Last year’s economic survey of 2017- 18 identified exports as the biggest source of upside potential for growth in India. Diamond, Rubber, Rice, Packaged Medicaments, etc, make for top annual exports from the nation, therefore, complementing a positive trade balance.
With appropriate export growth, one of the unprecedented stories has been of the rubber industry in India — world’s largest producer and third largest consumer of natural rubber. Stable economic growth rate pegged at around 8%, coupled with rising foreign exchange reserves, FDI inflow, makes India the world’s second fastest growing economy. Due to this backdrop, Indian rubber industry has been growing tremendously over the years, in spite of a declining rubber production in the world.
As the outset for most of the production zones are in the traditional rainforests, about 90% of India’s total production of natural rubber is contributed by Kerala, Tamil Nadu—where multiple consumption of rubber in the form of Ribbed Smoked Sheets, such as in the automotive tyre sector, footwear, tubes, camelback and latex products, has led to an annual turnover of Rs 12,000 crores.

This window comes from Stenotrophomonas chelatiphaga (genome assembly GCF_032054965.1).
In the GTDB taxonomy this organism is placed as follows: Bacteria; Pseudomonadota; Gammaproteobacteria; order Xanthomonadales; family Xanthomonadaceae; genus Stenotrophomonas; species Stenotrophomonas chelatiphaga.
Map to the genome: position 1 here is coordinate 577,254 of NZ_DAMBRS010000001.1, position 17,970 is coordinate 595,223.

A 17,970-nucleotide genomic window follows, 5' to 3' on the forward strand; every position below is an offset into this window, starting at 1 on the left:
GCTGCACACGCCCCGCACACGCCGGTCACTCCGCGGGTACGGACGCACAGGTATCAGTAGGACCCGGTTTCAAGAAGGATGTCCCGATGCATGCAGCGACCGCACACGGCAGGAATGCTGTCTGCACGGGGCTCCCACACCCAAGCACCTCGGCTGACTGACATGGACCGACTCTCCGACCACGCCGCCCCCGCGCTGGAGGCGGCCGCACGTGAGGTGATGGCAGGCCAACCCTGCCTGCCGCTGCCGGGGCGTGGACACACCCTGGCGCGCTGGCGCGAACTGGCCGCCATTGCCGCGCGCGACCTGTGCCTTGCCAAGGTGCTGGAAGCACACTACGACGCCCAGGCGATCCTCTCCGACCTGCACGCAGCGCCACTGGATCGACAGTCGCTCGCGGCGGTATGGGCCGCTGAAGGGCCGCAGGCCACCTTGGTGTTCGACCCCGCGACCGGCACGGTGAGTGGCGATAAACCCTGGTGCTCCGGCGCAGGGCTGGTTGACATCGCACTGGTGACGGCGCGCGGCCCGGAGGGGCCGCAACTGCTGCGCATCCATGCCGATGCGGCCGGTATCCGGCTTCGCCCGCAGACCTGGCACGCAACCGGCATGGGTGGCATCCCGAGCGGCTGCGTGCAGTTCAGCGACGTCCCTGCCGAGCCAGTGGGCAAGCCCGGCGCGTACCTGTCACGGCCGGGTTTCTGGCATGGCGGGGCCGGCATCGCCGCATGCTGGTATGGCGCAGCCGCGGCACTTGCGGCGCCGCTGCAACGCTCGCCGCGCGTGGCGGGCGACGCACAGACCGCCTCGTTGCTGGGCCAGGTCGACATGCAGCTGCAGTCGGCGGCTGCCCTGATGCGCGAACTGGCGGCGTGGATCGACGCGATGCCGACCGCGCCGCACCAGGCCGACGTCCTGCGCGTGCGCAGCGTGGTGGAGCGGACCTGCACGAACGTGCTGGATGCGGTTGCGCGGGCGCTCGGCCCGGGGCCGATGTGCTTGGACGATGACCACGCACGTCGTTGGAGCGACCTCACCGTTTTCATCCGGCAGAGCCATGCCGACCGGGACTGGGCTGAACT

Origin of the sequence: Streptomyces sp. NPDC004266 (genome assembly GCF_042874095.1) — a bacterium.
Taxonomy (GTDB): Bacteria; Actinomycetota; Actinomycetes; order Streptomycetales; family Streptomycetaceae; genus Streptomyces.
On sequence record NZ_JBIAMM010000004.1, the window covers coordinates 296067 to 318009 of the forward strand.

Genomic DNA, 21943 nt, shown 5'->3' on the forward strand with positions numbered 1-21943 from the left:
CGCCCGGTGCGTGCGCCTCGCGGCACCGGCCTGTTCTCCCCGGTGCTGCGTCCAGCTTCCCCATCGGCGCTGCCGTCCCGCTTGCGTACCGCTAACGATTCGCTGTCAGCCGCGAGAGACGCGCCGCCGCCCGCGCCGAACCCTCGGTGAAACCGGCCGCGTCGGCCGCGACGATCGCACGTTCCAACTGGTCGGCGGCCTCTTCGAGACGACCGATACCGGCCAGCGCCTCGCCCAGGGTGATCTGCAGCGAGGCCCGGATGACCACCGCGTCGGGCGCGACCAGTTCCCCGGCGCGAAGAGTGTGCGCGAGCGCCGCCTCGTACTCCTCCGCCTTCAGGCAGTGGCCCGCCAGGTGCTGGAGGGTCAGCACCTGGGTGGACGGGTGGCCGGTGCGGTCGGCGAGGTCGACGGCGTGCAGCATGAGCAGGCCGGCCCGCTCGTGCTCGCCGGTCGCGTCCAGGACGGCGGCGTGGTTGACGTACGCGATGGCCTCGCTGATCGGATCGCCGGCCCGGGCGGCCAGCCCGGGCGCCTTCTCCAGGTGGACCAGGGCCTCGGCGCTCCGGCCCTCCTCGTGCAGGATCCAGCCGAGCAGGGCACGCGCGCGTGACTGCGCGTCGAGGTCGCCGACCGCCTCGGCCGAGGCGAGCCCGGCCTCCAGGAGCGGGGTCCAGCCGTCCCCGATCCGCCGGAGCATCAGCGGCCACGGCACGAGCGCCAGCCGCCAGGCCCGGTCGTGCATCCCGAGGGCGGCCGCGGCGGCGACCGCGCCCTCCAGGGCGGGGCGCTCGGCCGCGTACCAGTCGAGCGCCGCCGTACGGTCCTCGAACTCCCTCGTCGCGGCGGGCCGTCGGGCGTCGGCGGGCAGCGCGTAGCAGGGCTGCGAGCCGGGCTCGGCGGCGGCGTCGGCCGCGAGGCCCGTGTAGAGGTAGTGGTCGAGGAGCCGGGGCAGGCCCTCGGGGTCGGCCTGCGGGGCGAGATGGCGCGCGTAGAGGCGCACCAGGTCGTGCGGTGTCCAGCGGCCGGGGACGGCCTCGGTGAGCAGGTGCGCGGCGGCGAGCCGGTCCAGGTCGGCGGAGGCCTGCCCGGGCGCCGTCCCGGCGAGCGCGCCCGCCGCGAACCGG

Although India is the leading producer of rubber, the country still imports it from other nations. However, with leading companies such as Ruia Group, Deluxe Rubber Industries, Madras Rubber Factory, etc., Indian rubber industry is rapidly expanding and evolving.
As per the recent developments, Indian rubber Industry is expected to grow at about 8% per annum in this decade, similar to nation’s GDP growth. The prospect of growth is further enhanced by a boom in the vehicle industry, due to rapid industrialization and economical viable options in the market. One prime factor that makes Indian rubber industry have an upper hand is its consumption, which is about 0.8 kg in against 12 kgs in Japan, USA and Europe.
Things looks good for the rubber industry in India and with rapid urbanization and advent of Industrial revolution 4.0 in the coming years, the country and the world would surely require more input from this industry.